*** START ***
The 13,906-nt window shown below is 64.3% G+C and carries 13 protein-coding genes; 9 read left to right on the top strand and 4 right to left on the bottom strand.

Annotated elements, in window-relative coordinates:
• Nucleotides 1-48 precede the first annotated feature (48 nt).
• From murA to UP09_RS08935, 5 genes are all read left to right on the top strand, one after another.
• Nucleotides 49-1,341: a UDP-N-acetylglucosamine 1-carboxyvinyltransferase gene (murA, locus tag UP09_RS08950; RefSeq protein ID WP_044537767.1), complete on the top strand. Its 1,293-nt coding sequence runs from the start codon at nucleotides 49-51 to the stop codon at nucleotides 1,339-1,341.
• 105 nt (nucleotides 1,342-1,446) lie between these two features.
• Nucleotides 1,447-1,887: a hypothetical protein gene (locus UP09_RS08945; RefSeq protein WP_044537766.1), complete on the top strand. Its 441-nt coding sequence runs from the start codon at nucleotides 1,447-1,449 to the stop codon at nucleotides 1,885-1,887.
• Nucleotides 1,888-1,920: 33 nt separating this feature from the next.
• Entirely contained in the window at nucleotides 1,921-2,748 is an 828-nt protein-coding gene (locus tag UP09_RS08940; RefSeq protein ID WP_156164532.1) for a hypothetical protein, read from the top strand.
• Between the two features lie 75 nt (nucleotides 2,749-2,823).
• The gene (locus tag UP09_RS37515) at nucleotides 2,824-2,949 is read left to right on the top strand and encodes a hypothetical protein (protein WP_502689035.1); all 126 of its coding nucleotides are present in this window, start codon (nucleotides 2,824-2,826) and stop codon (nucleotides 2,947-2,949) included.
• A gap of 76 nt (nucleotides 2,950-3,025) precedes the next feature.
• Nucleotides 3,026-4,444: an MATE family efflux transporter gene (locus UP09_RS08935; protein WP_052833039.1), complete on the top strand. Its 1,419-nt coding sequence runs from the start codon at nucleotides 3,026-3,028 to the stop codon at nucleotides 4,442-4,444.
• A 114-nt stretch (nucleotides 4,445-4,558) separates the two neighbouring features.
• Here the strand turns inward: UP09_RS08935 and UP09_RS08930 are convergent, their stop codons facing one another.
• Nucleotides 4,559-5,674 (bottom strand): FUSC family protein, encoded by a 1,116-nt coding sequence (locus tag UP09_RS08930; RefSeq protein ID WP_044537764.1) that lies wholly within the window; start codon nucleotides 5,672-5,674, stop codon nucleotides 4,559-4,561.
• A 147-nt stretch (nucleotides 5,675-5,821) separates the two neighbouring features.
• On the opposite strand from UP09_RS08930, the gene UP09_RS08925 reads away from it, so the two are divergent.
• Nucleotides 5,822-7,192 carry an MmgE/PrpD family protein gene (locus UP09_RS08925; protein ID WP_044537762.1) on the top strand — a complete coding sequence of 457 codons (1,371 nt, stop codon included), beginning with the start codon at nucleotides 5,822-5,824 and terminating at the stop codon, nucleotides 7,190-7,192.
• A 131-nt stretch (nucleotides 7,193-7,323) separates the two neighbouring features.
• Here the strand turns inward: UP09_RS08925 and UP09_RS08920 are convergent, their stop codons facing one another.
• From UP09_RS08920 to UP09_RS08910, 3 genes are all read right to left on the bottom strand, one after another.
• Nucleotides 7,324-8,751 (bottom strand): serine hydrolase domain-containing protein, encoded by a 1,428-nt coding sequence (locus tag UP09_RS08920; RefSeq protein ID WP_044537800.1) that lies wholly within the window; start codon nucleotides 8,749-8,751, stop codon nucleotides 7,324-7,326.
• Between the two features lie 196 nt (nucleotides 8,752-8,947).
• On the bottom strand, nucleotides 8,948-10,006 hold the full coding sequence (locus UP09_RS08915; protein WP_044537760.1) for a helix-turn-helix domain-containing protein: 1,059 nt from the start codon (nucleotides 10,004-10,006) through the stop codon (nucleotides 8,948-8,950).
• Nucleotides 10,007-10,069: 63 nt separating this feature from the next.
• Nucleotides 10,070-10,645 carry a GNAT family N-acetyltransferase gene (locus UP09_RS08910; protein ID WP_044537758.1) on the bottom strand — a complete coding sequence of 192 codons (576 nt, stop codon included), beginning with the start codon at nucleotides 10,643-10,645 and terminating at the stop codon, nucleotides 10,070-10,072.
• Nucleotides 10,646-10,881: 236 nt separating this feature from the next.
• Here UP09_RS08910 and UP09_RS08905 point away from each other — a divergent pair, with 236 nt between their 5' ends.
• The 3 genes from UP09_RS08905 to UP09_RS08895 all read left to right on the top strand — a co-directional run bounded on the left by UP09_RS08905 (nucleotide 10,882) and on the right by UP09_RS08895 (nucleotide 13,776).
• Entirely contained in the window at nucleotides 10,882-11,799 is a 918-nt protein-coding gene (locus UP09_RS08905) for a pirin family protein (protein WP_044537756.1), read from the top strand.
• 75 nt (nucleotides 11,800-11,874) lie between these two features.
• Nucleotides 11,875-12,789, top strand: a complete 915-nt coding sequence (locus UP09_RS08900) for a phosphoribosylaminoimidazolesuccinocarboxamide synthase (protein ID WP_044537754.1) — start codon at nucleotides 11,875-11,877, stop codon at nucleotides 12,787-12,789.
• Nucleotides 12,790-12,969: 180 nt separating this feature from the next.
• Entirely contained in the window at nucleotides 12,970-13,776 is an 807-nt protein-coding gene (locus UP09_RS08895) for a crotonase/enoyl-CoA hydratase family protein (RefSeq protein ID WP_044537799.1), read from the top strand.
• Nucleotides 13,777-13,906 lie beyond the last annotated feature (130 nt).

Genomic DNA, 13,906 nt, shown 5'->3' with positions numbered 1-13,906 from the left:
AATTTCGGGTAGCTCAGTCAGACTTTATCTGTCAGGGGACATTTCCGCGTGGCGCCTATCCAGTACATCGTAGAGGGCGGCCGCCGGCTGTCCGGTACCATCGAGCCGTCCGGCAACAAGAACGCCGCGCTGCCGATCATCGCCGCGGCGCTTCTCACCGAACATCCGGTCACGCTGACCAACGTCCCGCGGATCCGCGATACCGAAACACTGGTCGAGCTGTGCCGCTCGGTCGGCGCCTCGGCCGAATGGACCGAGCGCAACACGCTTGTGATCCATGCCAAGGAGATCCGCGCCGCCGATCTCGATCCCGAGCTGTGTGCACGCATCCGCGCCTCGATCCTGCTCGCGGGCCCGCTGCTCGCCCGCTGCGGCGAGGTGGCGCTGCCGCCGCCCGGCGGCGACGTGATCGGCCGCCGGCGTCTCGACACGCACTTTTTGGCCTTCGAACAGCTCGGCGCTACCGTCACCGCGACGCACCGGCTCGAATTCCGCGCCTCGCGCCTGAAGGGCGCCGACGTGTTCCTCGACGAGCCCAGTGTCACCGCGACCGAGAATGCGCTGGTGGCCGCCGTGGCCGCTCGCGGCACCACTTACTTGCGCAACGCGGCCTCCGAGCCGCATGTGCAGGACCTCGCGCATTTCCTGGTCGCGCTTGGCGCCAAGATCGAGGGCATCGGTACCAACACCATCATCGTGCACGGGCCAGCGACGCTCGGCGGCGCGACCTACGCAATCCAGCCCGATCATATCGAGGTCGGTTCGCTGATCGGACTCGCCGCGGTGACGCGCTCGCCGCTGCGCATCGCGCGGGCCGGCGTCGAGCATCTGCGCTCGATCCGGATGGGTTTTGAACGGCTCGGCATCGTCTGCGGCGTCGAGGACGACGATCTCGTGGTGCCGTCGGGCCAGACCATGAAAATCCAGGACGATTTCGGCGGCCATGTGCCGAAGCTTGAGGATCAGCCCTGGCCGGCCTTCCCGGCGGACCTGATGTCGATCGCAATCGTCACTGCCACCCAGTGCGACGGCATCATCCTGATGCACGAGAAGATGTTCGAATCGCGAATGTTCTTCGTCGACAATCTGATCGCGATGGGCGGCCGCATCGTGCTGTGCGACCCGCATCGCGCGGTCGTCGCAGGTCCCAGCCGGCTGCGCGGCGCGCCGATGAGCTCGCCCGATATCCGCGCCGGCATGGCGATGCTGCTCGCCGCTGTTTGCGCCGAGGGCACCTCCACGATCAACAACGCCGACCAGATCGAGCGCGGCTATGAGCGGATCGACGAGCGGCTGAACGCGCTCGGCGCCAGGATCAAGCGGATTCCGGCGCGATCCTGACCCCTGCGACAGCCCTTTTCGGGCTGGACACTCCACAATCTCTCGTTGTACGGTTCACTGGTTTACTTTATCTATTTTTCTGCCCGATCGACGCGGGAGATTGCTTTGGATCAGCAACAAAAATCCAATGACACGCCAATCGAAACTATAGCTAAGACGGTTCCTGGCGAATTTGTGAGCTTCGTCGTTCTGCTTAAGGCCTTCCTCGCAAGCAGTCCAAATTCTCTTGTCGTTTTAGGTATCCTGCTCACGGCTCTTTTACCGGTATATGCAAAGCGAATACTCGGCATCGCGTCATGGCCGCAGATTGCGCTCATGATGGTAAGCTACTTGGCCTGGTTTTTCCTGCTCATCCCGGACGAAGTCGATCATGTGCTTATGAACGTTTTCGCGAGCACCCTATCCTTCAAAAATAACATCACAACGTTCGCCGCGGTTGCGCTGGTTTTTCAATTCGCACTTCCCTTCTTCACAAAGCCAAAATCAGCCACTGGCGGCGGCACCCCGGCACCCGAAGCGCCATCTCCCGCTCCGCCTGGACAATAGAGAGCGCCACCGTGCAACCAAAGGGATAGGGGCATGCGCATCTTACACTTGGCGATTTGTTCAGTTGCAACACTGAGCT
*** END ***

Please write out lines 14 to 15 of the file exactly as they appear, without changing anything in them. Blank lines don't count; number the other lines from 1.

• A 114-nt stretch (nucleotides 4,445-4,558) separates the two neighbouring features.
• Here the strand turns inward: UP09_RS08935 and UP09_RS08930 are convergent, their stop codons facing one another.